The recipe is universal. Find a wound common to many, someone to blame for it and a good story to tell. Mix it all together. Tell the wounded you know how they feel. That you found the bad guys. Label them: the minorities, the politicians, the businessmen. Cartoon them. As vermin, evil masterminds, flavourless hipsters, you name it. Then paint yourself as the saviour. Capture their imagination. Forget about policies and plans, just enrapture them with a good story. One that starts in anger and ends in vengeance. A vengeance they can participate in.
That’s how it becomes a movement. There’s something soothing in all that anger. Though full of hatred, it promises redemption. Populism can’t cure your suffering, but it can do something almost as good — better in some ways: it can build a satisfying narrative around it. A fictionalized account of your misery. A promise to make sense of your hurt. It is them. It’s been them all along.
For all those who listen, Populism is built on the irresistible allure of simplicity. The narcotic of the simple answer to an intractable question. The problem is now made simple. The problem is you.
–Andres Miguel Rondon
There was and still is a very strong backlash against Trump from the opposition that includes some of his fellow Republicans in congress. He knows he is in for fights on many fronts.
How can he keep his base angry, loyal and motivated? By setting a context story (yes a “story“) that features him as the embattled champion with the establishment media trying to dispute and discredit him at every turn. If this reminds you of the run up to a professional wrestling match, it’s a suitable analogy. In pro wrestling, the combatants are costumed and hyped as good guy versus bad guy. Each has his brand or meme – a story that defines him for the fans. It’s entertaining and even though it’s pure showmanship, the fan’s emotions are real.
If you frame the first 100 days of Trump as a show, a lot of other stuff starts to make sense. We saw an inaugural that plays like a movie trailer, or the narrative intro to a video game. America is depicted as a rusting hulk of a once great nation, and POTUS Donald declares defiantly that “the carnage” stops right here and right now, because he has arrived on the scene. He will defy the political norms and set elite establishment Washington on its ear. Indeed, he actually said, “..today we are not merely transferring power from one administration to another, or from one party to another — but we are transferring power from Washington, D.C. and giving it back to you, the American People.” Thus he builds the POTUS Trump brand as being the proxy of the American People.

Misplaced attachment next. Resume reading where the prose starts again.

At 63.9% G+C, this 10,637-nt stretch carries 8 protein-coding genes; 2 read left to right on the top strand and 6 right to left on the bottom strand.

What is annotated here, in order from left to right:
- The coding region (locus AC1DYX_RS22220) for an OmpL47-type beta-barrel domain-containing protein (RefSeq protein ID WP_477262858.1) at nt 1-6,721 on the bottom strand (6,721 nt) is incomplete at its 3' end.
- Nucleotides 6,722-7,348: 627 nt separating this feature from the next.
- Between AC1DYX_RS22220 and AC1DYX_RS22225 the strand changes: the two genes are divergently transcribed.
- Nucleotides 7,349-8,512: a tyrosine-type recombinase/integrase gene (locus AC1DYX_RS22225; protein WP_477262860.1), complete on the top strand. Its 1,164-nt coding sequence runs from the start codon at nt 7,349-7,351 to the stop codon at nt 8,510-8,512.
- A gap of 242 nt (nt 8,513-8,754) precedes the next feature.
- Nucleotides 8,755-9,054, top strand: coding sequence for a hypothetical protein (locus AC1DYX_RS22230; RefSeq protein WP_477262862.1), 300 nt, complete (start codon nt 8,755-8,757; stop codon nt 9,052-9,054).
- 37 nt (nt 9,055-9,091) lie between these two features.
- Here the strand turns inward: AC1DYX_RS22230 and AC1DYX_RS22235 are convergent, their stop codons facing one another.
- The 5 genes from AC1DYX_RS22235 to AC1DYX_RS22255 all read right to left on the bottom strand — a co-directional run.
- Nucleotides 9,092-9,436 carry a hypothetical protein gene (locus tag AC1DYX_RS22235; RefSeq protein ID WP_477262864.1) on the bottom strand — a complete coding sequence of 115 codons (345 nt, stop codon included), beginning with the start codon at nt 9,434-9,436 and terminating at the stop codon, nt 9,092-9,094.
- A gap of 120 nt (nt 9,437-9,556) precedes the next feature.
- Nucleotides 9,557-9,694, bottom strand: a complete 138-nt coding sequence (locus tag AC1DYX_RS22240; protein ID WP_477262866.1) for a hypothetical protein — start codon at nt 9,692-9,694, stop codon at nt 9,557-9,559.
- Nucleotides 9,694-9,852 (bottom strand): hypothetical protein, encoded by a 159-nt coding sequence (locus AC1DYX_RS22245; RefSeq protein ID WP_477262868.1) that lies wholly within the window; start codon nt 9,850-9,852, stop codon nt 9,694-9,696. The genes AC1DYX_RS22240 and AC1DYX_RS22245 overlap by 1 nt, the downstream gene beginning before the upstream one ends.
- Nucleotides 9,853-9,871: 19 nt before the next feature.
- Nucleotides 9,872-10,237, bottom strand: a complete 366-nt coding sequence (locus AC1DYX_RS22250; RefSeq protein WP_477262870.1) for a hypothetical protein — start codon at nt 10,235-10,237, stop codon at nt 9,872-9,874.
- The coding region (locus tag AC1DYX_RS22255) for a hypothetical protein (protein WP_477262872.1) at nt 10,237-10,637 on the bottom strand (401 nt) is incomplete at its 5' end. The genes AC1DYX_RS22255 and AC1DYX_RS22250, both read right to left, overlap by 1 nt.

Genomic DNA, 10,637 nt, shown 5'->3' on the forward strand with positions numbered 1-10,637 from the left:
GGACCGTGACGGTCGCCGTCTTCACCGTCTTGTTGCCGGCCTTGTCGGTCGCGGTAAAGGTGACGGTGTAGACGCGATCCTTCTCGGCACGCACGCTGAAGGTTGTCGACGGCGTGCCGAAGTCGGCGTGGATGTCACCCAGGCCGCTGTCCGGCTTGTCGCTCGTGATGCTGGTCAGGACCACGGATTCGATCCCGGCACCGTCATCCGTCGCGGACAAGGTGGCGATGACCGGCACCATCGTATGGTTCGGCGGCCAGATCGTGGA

Once you think of all the utterances and actions of POTUS Trump as crafting a story, and establishing a brand identity, the bizarre behavior starts to make a perverse kind of sense. The inaugural speech defines the enemy as Washington, D.C. By provoking attacks from the liberal comics and the fact-obsessed press adds the drama. To followers the withering attack on heroic and embattled outsider President only serves to confirm that he’s shaking things up as he promised.
Understand that the bulk of Trump’s base is composed of low-information, high passion people. They feel loyal to their guy, and all the more so when those same nasty elitist journalists are at him again from his very first seconds as President. Trumpists don’t trust those outside the cult of personality, the tribe. So if the Trump-crafted story is truthy enough, they accept it.
We don’t know what the whole agenda of the administration is yet, and we won’t likely be told. There will be the public and populist actions, and there will be the private and anti-democratic actions.
But already we see the cast of characters. Many appear to be chosen for their devotion to the interests of the fossil energy industry and the finance and banking industry. They are business people who would be pleased to see oligarchy prevail over democracy, and over science. They appear to be gearing up to massively deregulate the business interests they served in the private sector. They are not part of that populist base, and the things they are poised to do are also not coherent with the “power to the people” populist story line.
That’s why the crafted story needs drama elements: to distract. They need not be factual or real in the conventional sense. They only need to be perceived as essentially truthful by the audience/followers. And that, dear reader, is why and how our cherished accurate facts become irrelevant. Could Kellyann Conway have forgotten that she was speaking to an outsider when she called her disinformation “alternative facts”? Maybe inside the cult “alternative” is a word of art used to describe “truthy” but false assertions.
Implications for Opposition
If progressives take on the mantle of enemy to POTUS Trump, they are willingly playing the role he’s assigned in the story he is crafting. As we saw in the primary campaign, and in the presidential debates, despite overwhelming bad press, his proven mendacity, and complete misrepresentation of the problems facing his constituents, Trump motivated his base by using all of the criticism as evidence that he was the outsider they needed to defeat the Washington Elite.